The Ancient Romans Loved Take-Out

Tasty Treats from the Taberna Were Top-Notch!

A Pompeiian taberna, complete with a to-go counter. Photo courtesy of Paula Lock.

The Romans loved takeout just as much as we do. But why was grab ‘n’ go grub was so popular back then?

Chopped: Ancient Rome Edition

Most people in Rome itself probably lived in apartment blocks called insulae, where they were crammed together in unsanitary and dangerous conditions. There wasn’t really enough room for people, let alone properly appointed kitchens, in the many-story buildings, which were cheaper for tenants and offered less space the higher up they went.

They lacked what modern people would deem basic necessities, like individual latrines, bathrooms, or cooking facilities. No kitchen space meant that Romans couldn’t cook at home. As a result, they had to go out and buy prepared food, either eating it at local snack bars, or tabernae, or bringing it back to the domus, or home.

So the way Roman real estate worked ended up promoting eating out at tabernae, which became urban institutions. Just a note: modern scholars can find it hard to distinguish between ancient terms for snack bars, like taberna, caupona, and popina, but they all have foodie associations. There were other kinds of tabernae, private shops or workshop spaces, but the word in modern scholarship often refers to food shops.

Archaeologists have discovered hundreds of tabernae in cities like Pompeii (118 in that city alone!), Herculaneum, and Ostia, and they’ve proven fascinating specimens, many of which were highlighted during a recent conference at New York University entitled “Roman Dining and Cuisine: What, Where, And How The Romans Dined.” 

As one of the speakers, John Donahue, noted in The Roman Community at Table During the Principate,  they “played a vital role in the economic structure of the city.” Tabernae sold both prepared food and more varied foodstuffs—it’s worth noting there were additional indoor food markets called macella; they were surrounded by taverna. There were also street hawkers, archaeological evidence of which is lacking.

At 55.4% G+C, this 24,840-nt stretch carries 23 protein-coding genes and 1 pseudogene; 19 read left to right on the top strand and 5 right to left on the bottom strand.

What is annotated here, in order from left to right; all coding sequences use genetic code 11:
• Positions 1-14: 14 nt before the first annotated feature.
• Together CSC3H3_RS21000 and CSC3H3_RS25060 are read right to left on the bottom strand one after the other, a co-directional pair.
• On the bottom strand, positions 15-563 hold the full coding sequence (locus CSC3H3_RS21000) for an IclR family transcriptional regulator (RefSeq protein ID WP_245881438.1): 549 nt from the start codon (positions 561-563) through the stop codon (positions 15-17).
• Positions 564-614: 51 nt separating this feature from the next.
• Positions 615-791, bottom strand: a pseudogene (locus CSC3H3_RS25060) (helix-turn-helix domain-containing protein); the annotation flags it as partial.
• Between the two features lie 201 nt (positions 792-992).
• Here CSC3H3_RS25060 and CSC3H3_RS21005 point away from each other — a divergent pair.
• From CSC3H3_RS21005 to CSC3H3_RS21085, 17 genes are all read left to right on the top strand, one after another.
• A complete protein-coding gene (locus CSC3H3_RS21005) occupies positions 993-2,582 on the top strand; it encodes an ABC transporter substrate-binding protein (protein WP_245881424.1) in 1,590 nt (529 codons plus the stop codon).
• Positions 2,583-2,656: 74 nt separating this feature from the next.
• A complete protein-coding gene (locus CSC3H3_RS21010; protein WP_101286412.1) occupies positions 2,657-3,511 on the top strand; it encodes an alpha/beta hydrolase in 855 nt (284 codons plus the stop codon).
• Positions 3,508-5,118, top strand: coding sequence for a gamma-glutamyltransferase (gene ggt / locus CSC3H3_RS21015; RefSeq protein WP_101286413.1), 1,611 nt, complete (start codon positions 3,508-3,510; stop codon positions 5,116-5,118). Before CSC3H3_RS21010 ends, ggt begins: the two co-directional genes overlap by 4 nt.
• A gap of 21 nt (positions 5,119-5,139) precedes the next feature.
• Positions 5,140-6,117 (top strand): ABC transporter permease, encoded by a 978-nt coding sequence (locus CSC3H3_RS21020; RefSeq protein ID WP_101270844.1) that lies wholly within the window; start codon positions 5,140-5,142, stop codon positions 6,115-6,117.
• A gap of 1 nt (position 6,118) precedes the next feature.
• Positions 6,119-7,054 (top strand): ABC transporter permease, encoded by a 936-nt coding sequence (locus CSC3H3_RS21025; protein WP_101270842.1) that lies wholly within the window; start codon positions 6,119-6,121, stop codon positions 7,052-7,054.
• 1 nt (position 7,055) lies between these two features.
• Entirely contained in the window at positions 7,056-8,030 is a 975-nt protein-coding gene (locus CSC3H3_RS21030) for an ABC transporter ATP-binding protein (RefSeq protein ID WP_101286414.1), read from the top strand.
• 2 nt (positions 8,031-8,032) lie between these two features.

As a result of the many customers that ate on the go, tabernae became cultural institutions of a sort, places where people of many different classes - slaves, freedmen, and citizens - gathered, noshed, and chatted. What did they consume? Wine in many forms; baked goods; meat cooked lots of different ways, from sausages to stews; and lots of fruits and veggies. Oh, and there was probably some sex involved, too.

Graffiti and Gossip

Tabernae were often located on the first floors of insulae, rented out by landlords. Evidence indicates that tabernae could be linked to insulae through internal doorways—basically the equivalent of not having to leave your office or apartment building to go to Starbucks. Tabernae employees at units attached to apartment blocks probably had ties to the building’s owner; whether they were family members or were members of the nuanced Roman familia, which had an expanded definition of the word, is unknown. For those tabernae not owned by individuals, evidence exists to suggest that groups bought into snack shop chains

How can modern archaeologists tell what was a ​taberna or not? Its identifying feature was a walk-up counter facing the street, where shop owners would display the goodies for sale. You could stroll on up and grab a bite to eat, see what the daily specials were, or just chat with the cutie behind the counter. Once inside, there were big storage containers, probably filled with dried goods, and tons of graffiti! 

That graffiti has proven incredibly valuable for those trying to understand what these shops served. A wine bar menu appears to have survived, but Kristina Milnor sagely noted in Graffiti and the Literary Landscape in Roman Pompeii that these scribbles didn't appear near a taberna, but actually near a really nice private residence. But others do survive; a spot in Herculaneum featured an ancient bar tab, complete with sausages, meat cutlets, and nuts.

Personal notes were common, too: the Pompeiian bar of Prima boasted a cartoon about a love triangle between a weaver named Successus, Iris, and Severus. And one charming someone, at the Bar of Athictus, simply wrote, "I screwed the barmaid."